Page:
Tasmanian councils combined had an underlying deficit of $19.2 million in 2019-20 - a deterioration of 282 per cent on the previous year's results.
The Auditor-General in his annual examination of council finances listed 16 or the state's 29 councils as having reported an underlying net deficit for the previous financial year.
Most of these were Tasmania's larger councils.
IN OTHER NEWS:
Councils recorded an underlying surplus of $10.6 million in 2018-19, a surplus of $22 million in 2017-18, and a surplus of $15.8 million in 2016-17.
Eleven councils recorded underlying deficits totalling $9.37 million in 2018-19.
In his report, Auditor-General Rod Whitehead said the 2019-20 result was primarily driven by increased operating expenses of $37.3 million as a result of higher employee costs and higher depreciation on assets.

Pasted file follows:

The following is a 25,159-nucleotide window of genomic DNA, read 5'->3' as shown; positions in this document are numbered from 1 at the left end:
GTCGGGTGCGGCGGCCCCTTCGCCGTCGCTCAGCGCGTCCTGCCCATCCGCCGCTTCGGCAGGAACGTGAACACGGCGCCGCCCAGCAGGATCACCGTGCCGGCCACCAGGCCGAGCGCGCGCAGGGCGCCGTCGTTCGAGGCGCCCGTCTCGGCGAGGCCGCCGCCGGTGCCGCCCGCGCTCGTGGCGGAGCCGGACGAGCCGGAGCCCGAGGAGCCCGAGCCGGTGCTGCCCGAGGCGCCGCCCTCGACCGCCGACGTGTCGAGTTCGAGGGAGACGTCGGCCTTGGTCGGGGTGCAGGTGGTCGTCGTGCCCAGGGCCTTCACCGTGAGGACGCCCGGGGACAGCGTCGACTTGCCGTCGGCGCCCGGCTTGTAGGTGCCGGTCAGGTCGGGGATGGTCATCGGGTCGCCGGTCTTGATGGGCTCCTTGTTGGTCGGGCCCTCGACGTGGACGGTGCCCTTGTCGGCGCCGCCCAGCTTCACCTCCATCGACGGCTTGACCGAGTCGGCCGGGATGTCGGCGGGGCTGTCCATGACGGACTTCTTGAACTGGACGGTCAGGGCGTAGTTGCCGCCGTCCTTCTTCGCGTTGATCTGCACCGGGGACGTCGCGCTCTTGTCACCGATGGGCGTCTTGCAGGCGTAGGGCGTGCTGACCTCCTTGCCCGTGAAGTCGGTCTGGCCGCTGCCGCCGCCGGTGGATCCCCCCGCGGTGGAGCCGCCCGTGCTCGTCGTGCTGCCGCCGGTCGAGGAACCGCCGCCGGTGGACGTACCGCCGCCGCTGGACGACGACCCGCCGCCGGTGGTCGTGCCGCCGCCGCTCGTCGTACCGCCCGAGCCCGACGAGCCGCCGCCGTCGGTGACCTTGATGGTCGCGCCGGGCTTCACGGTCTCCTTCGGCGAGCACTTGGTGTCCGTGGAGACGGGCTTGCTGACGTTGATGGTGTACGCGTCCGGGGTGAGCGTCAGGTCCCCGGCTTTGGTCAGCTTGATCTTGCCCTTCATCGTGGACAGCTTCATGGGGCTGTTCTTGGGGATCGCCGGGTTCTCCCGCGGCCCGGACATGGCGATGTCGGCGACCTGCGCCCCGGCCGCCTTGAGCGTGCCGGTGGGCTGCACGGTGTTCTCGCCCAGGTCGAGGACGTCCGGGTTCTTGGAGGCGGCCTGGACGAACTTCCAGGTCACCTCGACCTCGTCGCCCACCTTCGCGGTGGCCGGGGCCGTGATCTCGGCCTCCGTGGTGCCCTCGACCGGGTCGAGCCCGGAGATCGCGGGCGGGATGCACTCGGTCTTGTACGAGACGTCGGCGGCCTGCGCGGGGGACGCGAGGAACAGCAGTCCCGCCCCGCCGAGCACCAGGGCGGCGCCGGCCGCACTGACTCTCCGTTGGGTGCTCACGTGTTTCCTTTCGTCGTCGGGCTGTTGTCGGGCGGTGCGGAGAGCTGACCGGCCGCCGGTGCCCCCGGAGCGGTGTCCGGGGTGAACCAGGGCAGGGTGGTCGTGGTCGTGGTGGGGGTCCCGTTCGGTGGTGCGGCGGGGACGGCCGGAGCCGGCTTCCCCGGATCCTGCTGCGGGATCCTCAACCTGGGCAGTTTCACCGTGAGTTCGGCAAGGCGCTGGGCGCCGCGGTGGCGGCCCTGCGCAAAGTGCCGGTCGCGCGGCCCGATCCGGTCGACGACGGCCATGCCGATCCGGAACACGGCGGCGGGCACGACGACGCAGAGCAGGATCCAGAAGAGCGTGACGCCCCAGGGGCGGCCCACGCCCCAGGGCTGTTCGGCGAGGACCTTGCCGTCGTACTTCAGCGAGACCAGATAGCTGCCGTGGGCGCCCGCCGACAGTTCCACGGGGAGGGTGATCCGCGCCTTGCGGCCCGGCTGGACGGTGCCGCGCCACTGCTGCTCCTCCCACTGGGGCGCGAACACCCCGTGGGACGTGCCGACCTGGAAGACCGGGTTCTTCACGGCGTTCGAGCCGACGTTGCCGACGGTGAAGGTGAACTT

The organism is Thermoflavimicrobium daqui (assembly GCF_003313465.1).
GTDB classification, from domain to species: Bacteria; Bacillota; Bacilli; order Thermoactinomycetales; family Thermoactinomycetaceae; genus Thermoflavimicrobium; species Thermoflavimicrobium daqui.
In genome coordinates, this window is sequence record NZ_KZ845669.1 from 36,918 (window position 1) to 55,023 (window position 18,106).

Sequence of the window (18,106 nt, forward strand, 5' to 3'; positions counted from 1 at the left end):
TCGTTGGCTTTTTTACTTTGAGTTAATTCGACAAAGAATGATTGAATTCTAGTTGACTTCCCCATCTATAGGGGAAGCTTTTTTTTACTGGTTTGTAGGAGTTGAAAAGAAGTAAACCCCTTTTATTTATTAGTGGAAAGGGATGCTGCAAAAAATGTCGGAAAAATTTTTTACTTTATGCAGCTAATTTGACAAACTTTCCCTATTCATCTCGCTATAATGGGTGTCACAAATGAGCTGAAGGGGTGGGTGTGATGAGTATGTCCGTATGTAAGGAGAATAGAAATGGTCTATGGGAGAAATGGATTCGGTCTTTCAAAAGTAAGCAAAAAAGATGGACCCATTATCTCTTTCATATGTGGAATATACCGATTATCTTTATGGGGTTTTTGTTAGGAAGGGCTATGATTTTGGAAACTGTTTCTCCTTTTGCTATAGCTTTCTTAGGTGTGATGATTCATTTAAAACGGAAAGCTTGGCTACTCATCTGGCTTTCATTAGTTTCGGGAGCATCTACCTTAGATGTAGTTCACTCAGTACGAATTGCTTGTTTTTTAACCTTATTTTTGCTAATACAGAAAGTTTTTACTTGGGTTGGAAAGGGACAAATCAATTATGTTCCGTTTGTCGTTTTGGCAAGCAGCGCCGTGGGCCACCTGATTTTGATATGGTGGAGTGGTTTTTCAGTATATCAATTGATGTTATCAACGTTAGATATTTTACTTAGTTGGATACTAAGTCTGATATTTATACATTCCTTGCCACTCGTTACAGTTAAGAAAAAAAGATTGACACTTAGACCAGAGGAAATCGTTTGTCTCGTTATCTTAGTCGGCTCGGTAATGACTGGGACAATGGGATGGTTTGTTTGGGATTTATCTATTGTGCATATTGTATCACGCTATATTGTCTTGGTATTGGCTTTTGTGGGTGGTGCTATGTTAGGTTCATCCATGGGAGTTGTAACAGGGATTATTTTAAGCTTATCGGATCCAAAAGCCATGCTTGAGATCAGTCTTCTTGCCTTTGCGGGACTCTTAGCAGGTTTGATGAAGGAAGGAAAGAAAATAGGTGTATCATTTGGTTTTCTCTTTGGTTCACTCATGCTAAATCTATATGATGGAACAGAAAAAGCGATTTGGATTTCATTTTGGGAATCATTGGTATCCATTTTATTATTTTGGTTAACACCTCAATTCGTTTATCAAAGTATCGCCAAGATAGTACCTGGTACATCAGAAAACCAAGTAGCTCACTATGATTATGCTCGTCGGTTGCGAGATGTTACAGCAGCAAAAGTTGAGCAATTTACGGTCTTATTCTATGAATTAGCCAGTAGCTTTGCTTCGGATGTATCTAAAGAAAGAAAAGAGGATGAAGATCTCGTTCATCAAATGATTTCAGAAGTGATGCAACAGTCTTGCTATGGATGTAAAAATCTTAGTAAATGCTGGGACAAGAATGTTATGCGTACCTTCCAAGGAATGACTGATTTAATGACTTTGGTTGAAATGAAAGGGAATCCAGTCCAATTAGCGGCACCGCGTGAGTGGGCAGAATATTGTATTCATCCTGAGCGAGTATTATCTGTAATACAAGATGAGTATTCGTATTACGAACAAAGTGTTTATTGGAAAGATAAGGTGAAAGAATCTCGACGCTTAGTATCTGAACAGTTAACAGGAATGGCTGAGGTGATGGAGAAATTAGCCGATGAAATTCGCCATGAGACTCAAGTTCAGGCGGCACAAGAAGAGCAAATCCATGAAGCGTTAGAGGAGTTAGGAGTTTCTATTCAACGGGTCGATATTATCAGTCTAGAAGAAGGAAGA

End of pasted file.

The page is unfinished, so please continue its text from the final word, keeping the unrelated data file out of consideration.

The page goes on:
The largest net deficits for 2019-20 were recorded by Launceston at $7.2 million and Hobart at $7.1 million
Launceston had an underlying surplus of $2.06 million in 2018-19 and Hobart had a 1.25 million underlying surplus that same year.
The reason for the downturn in Launceston was loss of revenue due to COVID-19, decreased investment revenue from TasWater, higher depreciation of assets, and money needed for the rehabilitation of the city's waste centre.
Devonport City Council recorded an underlying next deficit of 1.7 million and Burnie City Council recorded a deficit of $787,000.
Burnie has recorded an underlying deficit in three of the past four years.
Flinders Council recorded a surplus in 2019-20 after three years of underlying deficits.
King Island Council recorded its fourth year of underlying deficits.
Sign up for our newsletter to stay up to date.